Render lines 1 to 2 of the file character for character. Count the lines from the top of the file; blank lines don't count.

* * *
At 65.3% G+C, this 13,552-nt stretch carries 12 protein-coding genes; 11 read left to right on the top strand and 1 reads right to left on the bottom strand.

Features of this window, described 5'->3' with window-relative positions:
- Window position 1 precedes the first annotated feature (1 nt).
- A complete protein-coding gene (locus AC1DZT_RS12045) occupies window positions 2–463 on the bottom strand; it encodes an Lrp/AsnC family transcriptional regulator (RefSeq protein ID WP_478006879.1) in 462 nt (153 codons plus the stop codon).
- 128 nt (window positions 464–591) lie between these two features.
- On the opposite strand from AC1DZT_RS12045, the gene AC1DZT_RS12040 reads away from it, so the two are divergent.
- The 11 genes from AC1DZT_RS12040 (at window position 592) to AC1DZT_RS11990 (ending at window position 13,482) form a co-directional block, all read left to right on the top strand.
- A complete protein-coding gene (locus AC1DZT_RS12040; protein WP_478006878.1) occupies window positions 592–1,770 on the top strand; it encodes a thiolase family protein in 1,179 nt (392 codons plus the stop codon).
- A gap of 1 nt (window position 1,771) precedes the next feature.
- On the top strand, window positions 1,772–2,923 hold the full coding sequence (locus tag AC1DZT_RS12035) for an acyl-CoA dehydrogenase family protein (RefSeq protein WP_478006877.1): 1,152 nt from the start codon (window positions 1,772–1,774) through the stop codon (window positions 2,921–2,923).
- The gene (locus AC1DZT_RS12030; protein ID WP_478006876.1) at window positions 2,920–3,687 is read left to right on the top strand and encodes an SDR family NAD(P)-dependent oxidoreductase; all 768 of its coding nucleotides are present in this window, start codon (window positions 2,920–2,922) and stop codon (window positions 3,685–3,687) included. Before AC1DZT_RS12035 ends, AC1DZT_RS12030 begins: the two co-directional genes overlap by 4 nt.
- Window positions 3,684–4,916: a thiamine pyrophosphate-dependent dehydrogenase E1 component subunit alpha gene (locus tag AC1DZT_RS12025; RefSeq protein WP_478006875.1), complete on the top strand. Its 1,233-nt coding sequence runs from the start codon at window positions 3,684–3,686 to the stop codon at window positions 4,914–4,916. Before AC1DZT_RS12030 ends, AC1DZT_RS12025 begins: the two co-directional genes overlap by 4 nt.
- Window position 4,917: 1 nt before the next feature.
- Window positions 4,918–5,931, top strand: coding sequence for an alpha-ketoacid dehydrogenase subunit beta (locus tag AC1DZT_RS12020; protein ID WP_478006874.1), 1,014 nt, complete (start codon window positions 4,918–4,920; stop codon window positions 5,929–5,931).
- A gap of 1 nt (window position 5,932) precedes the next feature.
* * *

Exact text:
At 65.3% G+C, this 13,552-nt stretch carries 12 protein-coding genes; 11 read left to right on the top strand and 1 reads right to left on the bottom strand.

Features of this window, described 5'->3' with window-relative positions: